Chances for progress in drawing down the Syrian war have improved after the latest round of U.N.-led negotiations, with a main opposition delegation dropping the demand for immediate regime change, Russia’s ambassador in Geneva, Alexei Borodavkin, told the press on Saturday.
The seventh round of talks, concluded in Geneva on Friday, saw a significant change in approach from the primary delegation for the Syrian opposition, the High Negotiations Committee, a Saudi-backed outfit based in Riyadh.
“The essence of this correction is that during this round the opposition never once demanded the immediate resignation of President Bashar al-Assad and the legitimate Syrian government,” Borodavkin said.
There are currently three delegations that represent the opposition in talks, complicating the task of UN mediator Steffan de Mistura in coordinating the negotiations, and preventing direct discussion between the Syrian regime and the fragmented opposition. In addition to the HNC, two other groups known as the Cairo and Moscow platforms represent different parts of the opposition.
Leaders from each delegation have met in an attempt to find common ground, as a unified opposition could lead to direct negotiations at the next round of talks set for September.
For years “Assad must go” was the mantra of the HNC and its international supporters, including the U.S., but the delegation appears to have backed off from that ultimatum.
“If they will be ready to make deals with the government delegation, that is one thing,” Borodavkin said of the opposition. “If they again slide into […] ultimatums and preconditions that are not realistic, then this will not fly. This will lead the negotiations, be it direct or indirect, into a deadlock.”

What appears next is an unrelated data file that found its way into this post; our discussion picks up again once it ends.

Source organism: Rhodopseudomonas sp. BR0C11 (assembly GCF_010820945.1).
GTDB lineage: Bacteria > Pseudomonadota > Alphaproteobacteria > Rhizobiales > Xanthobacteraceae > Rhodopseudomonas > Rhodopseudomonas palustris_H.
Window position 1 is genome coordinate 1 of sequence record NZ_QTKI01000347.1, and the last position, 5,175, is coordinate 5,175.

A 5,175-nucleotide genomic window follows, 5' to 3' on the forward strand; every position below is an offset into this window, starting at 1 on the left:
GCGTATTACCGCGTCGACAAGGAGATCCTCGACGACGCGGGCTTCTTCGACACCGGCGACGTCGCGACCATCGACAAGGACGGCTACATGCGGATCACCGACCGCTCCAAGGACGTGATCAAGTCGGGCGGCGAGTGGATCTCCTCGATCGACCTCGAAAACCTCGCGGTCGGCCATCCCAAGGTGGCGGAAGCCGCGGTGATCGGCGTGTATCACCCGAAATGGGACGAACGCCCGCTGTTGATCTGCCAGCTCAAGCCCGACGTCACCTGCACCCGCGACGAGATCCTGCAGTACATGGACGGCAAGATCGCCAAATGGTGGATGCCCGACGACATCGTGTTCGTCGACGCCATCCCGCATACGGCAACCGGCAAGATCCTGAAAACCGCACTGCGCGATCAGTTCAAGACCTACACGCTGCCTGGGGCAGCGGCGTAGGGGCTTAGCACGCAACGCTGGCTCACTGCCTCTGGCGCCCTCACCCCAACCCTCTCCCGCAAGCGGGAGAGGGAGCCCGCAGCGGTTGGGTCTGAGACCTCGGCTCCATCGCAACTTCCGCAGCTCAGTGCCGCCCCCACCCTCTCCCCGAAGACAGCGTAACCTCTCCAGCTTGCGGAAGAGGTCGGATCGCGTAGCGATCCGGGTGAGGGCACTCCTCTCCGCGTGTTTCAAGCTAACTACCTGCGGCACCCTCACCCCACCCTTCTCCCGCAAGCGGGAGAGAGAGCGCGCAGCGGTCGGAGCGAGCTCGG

The United States called on Russia to abandon support for Assad as late as April, with U.S. Secretary of State Rex Tillerson insisting Assad’s days were numbered and castigating Russia for continuing to aid the regime just an hour before he left for Moscow to meet with his Russian counterpart, but the Russians have stood by their Mediterranean ally.
While the U.S. and U.K. have condemned Russia’s actions in Syria, particularly its role in liberating the city of Aleppo, the U.S.-led coalition, of which Britain is a part, now stands accused of committing similar atrocities.
Another sign of progress, in addition to the steps forward taken in the Geneva talks, is found in the ceasefire deal implemented earlier this month. The deal, which covers a swath of territory in the southwestern corner of the country and includes parts of three provinces, appears to be holding.
The next stage of the deal, though currently pending, will include the departure of non-Syrian fighters back to their countries of origin, provision of humanitarian aid to civilians and the establishment of a “monitoring center” in Jordan.
Clashes between Turkey and U.S.-backed Kurdish militias were reported on Saturday in the northern city of Afrin, a Kurdish stronghold, with Turkish artillery shells falling on the city and a few surrounding villages, causing several injuries, according to the Syrian Observatory for Human Rights. Other clashes broke out near Ain Daqna and Azaz between Turkish or Turkish-backed forces and U.S.-backed Kurds.
In north-central Syria, as the U.S.-backed Syrian Democratic Forces continue to push into Raqqa and capture new districts from ISIS, the Syrian regime and its allied militias are making progress toward the city from the south through neighboring provinces, advancing toward the city of al-Sukhna in the north of Homs Province and liberating several villages in the south of Raqqa Province.
While the Syrian war remains extremely complicated and messy—encompassing at least a civil war between the Syrian regime and the rebel opposition, a sectarian proxy war complete with foreign fighters from both Iran and Saudi Arabia and a Turko-Kurdish war in the north over the latter’s national aspirations—there are some rare signs of progress on multiple fronts.
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